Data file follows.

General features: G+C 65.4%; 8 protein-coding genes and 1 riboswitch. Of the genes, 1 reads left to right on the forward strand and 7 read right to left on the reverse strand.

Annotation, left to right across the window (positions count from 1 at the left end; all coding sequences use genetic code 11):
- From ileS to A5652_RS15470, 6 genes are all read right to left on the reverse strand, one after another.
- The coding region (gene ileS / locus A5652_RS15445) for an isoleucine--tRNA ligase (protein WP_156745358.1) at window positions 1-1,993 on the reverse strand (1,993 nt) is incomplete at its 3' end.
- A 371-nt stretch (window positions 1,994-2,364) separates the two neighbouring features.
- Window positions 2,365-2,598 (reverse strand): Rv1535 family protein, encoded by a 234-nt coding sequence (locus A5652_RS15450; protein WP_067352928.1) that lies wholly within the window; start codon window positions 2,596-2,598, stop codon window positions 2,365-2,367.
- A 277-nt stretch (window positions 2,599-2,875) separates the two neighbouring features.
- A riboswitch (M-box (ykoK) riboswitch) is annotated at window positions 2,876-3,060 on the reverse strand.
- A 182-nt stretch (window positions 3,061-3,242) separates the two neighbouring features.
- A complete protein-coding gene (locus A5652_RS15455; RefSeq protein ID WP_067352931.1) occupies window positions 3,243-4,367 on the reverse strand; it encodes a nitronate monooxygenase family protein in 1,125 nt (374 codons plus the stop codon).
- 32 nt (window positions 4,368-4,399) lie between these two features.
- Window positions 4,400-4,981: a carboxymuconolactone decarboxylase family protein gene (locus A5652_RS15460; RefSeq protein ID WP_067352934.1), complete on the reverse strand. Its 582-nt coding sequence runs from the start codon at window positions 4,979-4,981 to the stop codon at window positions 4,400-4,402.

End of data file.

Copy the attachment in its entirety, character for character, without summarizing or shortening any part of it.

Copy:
General features: G+C 65.4%; 8 protein-coding genes and 1 riboswitch. Of the genes, 1 reads left to right on the forward strand and 7 read right to left on the reverse strand.

Annotation, left to right across the window (positions count from 1 at the left end; all coding sequences use genetic code 11):
- From ileS to A5652_RS15470, 6 genes are all read right to left on the reverse strand, one after another.
- The coding region (gene ileS / locus A5652_RS15445) for an isoleucine--tRNA ligase (protein WP_156745358.1) at window positions 1-1,993 on the reverse strand (1,993 nt) is incomplete at its 3' end.
- A 371-nt stretch (window positions 1,994-2,364) separates the two neighbouring features.
- Window positions 2,365-2,598 (reverse strand): Rv1535 family protein, encoded by a 234-nt coding sequence (locus A5652_RS15450; protein WP_067352928.1) that lies wholly within the window; start codon window positions 2,596-2,598, stop codon window positions 2,365-2,367.
- A 277-nt stretch (window positions 2,599-2,875) separates the two neighbouring features.
- A riboswitch (M-box (ykoK) riboswitch) is annotated at window positions 2,876-3,060 on the reverse strand.
- A 182-nt stretch (window positions 3,061-3,242) separates the two neighbouring features.
- A complete protein-coding gene (locus A5652_RS15455; RefSeq protein ID WP_067352931.1) occupies window positions 3,243-4,367 on the reverse strand; it encodes a nitronate monooxygenase family protein in 1,125 nt (374 codons plus the stop codon).
- 32 nt (window positions 4,368-4,399) lie between these two features.
- Window positions 4,400-4,981: a carboxymuconolactone decarboxylase family protein gene (locus A5652_RS15460; RefSeq protein ID WP_067352934.1), complete on the reverse strand. Its 582-nt coding sequence runs from the start codon at window positions 4,979-4,981 to the stop codon at window positions 4,400-4,402.